The V8 engine has been upgraded to version 10.1. This latest version is part of Chromium 101. Upgrading to this latest version unlocked features like the findLast and findLastIndex array methods, improvements to the Intl.Locale API, the Intl.supportedValuesOf functions, and improved performance of class fields and private class methods.
The implementation for global fetch is based on undici-fetch. The team is working to make the implementation as close to spec compliant as possible, but since it requires things not present in backend networking, certain aspects of the spec were omitted. Currently the global fetch API is experimental and will remain so until more test coverage can be added.
“Node.js 18 will enable the Fetch API as a default. It’s been available since Node.js 17, but this moves forward Node.js application development, and it’s exciting to be a part of the process of improving Node.js in key fundamental areas,” said Michaël Zasso, Scientific research software engineer and co-founder at Zakodium and member of the Node.js Technical Steering Committee. “I would like to thank multiple team members and contributors, and in particular I would like to thank users who push us and support us. Thank you!”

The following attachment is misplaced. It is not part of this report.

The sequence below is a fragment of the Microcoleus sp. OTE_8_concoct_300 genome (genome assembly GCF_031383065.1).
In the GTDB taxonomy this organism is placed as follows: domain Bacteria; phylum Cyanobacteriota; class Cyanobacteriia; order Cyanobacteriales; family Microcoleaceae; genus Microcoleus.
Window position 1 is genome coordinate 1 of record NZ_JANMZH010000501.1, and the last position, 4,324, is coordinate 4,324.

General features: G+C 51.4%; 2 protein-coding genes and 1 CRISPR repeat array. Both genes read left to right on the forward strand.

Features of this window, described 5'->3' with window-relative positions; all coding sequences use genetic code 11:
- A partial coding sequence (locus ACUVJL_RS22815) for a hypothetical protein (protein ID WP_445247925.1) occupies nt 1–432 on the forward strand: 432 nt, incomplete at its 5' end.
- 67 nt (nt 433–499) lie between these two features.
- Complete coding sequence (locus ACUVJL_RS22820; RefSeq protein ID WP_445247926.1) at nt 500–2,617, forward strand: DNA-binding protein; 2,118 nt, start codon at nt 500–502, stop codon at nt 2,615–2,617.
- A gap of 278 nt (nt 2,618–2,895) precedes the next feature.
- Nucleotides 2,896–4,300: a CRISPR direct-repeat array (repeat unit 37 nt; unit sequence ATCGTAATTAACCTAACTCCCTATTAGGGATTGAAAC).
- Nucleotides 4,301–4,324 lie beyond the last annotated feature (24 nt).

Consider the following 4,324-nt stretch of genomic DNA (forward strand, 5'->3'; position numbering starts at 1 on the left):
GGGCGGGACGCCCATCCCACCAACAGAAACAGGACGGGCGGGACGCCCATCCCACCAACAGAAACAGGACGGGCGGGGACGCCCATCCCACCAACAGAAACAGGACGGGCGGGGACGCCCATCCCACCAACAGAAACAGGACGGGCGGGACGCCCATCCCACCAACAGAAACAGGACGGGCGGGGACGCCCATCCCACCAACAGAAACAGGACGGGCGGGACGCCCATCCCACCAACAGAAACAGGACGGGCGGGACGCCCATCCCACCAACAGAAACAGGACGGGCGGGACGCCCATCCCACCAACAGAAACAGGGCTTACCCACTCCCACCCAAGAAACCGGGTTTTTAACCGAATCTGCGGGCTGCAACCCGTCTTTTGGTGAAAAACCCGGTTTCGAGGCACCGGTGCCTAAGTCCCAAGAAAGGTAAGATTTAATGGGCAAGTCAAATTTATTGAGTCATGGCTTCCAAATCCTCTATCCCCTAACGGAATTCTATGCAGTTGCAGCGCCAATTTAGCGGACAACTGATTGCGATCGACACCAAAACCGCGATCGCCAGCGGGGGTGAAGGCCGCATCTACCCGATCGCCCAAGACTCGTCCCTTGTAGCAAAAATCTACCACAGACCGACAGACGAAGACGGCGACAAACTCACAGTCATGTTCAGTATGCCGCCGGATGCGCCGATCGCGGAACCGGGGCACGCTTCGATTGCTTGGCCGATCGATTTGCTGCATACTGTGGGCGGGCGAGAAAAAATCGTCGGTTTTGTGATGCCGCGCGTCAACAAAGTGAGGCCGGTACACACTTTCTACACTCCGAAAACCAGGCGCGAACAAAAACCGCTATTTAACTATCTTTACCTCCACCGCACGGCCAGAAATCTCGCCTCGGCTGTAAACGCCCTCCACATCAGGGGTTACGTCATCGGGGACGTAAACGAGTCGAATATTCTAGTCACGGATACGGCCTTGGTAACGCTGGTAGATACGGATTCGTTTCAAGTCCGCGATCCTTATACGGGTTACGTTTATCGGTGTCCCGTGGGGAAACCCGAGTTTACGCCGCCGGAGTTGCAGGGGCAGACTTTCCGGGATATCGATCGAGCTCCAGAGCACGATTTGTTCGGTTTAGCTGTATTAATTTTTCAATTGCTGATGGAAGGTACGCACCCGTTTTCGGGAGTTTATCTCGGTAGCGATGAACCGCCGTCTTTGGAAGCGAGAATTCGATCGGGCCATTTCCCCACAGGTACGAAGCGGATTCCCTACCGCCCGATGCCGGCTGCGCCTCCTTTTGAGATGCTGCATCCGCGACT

Node.js 18 will be the current Node.js release for the next six months and will be promoted to Long-Term Support in October 2022. At this point the release will be renamed with the codename Hydrogen and will be supported until April 2025.
“The Node.js team continues to do fantastic work. The open governance structure for Node.js has led to tangible improvements in security and forward-thinking planning, and the main features of Node.js 18 will be highly valuable to enterprises of all sizes,” said Robin Ginn, executive director of the OpenJS Foundation. “Whether you’re a new user or already have Node.js broadly implemented, now’s a good time to install and test Node.js 18.”